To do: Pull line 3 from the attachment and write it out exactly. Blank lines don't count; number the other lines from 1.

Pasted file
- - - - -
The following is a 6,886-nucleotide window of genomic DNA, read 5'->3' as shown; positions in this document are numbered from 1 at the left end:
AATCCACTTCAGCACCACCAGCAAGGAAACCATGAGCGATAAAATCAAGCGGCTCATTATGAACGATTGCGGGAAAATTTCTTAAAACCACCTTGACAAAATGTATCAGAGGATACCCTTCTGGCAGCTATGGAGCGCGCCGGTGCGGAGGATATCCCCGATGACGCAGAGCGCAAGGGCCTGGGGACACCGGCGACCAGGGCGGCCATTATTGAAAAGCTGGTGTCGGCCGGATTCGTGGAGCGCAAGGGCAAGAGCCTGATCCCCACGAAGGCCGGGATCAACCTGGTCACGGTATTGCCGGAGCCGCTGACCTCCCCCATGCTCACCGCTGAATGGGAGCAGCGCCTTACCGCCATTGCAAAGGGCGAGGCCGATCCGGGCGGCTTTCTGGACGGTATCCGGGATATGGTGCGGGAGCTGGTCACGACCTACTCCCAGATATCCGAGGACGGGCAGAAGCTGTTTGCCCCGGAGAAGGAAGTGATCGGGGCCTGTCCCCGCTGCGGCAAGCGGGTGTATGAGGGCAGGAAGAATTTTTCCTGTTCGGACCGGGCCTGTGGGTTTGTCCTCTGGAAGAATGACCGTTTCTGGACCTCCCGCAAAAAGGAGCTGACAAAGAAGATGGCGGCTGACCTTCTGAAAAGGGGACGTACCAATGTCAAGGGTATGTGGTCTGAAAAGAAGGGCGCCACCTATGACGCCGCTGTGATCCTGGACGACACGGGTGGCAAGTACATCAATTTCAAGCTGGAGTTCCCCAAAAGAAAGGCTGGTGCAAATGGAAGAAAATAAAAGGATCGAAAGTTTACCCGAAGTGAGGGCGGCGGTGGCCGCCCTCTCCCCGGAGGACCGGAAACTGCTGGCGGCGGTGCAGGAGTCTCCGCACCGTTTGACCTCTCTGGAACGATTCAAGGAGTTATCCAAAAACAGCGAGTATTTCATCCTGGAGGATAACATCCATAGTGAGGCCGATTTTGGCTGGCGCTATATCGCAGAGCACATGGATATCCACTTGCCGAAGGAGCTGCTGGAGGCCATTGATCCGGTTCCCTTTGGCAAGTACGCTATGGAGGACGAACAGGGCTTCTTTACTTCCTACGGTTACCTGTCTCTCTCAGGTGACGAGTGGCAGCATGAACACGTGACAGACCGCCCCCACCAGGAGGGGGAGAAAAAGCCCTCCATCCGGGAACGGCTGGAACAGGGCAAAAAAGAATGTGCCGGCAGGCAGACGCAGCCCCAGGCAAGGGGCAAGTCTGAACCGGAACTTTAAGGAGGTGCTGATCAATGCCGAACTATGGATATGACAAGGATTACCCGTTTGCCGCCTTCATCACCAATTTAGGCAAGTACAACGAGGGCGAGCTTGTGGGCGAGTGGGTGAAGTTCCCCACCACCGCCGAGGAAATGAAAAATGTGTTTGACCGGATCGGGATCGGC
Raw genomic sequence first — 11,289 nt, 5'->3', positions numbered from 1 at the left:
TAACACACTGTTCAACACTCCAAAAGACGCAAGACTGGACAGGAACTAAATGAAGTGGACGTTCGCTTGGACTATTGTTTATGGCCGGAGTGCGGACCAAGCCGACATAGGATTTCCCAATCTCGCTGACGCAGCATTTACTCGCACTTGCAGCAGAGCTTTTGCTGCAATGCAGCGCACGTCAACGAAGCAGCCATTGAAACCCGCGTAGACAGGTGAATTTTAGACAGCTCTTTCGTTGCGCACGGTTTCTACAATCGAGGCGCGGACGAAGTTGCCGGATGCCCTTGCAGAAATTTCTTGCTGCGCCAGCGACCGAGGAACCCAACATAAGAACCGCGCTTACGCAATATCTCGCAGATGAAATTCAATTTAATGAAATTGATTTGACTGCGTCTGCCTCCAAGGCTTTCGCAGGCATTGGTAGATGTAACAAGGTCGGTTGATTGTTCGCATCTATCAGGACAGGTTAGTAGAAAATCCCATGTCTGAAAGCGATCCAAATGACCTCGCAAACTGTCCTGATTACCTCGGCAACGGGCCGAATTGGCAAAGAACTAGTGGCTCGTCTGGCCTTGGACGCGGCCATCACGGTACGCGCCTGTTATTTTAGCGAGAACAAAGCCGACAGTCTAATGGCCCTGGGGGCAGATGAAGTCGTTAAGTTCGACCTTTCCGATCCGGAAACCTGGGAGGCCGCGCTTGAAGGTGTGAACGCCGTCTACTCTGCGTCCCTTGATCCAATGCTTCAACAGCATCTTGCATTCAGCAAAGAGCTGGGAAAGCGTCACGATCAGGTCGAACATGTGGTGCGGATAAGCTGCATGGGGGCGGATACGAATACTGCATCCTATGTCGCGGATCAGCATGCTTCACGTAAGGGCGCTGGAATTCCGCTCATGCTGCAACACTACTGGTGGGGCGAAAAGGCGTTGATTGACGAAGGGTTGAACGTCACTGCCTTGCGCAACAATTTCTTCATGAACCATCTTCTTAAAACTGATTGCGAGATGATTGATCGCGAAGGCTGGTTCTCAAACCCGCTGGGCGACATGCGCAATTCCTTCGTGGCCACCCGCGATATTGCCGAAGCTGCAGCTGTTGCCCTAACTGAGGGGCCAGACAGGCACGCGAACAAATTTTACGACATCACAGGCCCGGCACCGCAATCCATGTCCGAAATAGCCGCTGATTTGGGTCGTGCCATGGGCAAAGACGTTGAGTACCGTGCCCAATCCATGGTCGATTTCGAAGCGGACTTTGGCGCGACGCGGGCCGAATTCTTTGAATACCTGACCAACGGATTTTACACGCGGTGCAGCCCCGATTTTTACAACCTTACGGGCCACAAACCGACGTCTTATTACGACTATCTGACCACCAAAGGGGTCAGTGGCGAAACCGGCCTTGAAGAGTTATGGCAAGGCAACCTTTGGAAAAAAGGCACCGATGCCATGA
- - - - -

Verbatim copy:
Raw genomic sequence first — 11,289 nt, 5'->3', positions numbered from 1 at the left: